This past weekend, Greg Frankfurter and I had a wonderful opportunity to learn some new tricks from some of our USGS (United States Geological Service) colleagues who work on Mare Island (near Vallejo, CA). Before getting down to business, Susan De La Cruz showed us around her historic workplace: The Mare Island Transmitter Site for US Radio NPG. During its heyday, it served as one of the main Pacific radio transmitter stations between ships and shore commands. Its seen better days, but is still a fascinating remnant of a bygone era.
The true purpose of our trip was to meet up with Susan, her team and Paul Gibbons, DVM. Susan’s team uses radiotelemetry to better understand the ecology and movements of waterbirds and applies this information to enhance conservation efforts.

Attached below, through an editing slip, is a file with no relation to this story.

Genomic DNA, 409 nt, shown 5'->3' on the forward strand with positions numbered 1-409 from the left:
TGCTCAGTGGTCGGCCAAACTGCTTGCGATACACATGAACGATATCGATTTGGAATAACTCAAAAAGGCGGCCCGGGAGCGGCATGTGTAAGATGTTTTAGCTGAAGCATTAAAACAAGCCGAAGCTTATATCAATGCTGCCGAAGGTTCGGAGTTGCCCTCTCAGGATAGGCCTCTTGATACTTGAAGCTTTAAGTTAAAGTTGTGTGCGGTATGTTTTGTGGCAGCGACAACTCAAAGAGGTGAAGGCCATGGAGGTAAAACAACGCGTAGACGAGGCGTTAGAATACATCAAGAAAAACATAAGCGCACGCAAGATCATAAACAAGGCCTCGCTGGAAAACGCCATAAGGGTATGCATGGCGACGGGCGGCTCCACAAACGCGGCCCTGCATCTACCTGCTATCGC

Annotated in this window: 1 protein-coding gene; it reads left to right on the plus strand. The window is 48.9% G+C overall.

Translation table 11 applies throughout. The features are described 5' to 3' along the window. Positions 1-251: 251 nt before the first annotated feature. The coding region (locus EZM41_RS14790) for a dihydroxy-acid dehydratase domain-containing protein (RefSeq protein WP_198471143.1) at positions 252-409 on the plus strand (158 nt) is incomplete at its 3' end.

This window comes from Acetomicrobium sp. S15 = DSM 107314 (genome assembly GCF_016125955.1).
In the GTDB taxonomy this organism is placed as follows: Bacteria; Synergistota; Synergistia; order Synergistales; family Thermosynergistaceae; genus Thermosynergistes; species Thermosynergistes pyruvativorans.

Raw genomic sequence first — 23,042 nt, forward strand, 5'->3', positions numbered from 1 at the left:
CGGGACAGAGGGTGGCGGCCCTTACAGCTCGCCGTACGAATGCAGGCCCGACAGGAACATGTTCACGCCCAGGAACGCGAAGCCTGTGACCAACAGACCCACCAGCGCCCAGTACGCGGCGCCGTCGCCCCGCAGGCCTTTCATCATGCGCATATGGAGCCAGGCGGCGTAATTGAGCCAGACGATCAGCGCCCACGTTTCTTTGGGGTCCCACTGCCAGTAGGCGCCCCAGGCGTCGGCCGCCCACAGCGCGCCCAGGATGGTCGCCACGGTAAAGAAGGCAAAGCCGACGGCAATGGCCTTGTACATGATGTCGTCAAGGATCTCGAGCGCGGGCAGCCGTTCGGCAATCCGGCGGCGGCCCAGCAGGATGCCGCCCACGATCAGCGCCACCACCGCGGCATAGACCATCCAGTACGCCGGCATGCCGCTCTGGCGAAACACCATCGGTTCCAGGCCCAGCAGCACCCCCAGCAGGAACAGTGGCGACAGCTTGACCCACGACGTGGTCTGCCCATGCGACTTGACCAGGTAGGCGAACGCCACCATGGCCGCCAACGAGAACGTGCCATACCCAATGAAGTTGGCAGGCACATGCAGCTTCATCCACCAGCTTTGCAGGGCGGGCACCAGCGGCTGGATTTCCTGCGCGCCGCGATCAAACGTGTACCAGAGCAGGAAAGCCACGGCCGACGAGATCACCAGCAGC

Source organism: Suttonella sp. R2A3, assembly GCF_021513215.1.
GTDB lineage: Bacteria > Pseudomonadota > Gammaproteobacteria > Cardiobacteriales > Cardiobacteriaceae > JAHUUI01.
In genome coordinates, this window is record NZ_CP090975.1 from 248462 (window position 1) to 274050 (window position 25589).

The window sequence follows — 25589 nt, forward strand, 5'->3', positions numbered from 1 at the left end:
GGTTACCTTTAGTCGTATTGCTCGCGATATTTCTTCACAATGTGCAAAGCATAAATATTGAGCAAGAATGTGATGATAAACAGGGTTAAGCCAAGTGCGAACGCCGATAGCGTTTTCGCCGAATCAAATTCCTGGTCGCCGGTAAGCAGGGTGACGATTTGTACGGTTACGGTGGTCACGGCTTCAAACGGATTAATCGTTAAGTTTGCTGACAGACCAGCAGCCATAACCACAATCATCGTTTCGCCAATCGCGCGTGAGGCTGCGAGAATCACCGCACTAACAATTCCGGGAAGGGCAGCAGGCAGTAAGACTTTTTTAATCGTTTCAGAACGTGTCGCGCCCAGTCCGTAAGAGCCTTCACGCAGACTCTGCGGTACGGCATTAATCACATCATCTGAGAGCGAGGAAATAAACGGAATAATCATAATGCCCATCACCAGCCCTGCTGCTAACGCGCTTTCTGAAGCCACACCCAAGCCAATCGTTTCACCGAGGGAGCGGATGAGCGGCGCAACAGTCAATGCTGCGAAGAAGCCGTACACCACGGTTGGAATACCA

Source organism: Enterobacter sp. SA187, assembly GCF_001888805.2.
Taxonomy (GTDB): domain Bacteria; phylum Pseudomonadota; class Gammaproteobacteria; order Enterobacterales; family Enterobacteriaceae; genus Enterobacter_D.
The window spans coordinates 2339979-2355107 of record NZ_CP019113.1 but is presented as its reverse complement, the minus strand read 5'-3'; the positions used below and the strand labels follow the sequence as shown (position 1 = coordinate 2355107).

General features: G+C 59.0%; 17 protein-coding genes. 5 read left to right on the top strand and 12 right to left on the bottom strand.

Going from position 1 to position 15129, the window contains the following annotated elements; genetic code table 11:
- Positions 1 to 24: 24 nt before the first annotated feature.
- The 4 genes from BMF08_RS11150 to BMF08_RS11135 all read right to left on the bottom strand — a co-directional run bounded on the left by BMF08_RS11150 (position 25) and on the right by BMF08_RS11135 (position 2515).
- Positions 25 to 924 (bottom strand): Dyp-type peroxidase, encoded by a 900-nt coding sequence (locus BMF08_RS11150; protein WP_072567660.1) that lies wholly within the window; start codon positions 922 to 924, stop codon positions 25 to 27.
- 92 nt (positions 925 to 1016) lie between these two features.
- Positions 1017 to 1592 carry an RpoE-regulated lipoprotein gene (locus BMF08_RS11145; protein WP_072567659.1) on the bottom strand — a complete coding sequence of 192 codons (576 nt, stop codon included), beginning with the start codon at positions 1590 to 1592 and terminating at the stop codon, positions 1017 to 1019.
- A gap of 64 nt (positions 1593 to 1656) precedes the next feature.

To learn more about radiotelemetry, click on the video below. Note, although I chose this clip because I found it informative, yet amusing, it introduces radiotelemetry using a VHF radio signal. These days Susan’s team relies mostly on transmitters that use signals from satellites, but there is a whole variety of tracking options that exist today.
Dr. Paul has historically provided the veterinary services for the project and thus, Greg, I and another wildlife veterinarian (Maris Brenn-White, DVM) were there to learn about his technique for placing transmitters. Since the ducks decided to outsmart the team by refusing to be interested in the delicious corn placed the inside the live traps, we moved on to plan B…which was to practice using cadavers.
In the end, it was a successful day for all. And as a bonus, three more veterinarians are trained to help out…should the ducks ever decide to be hungry!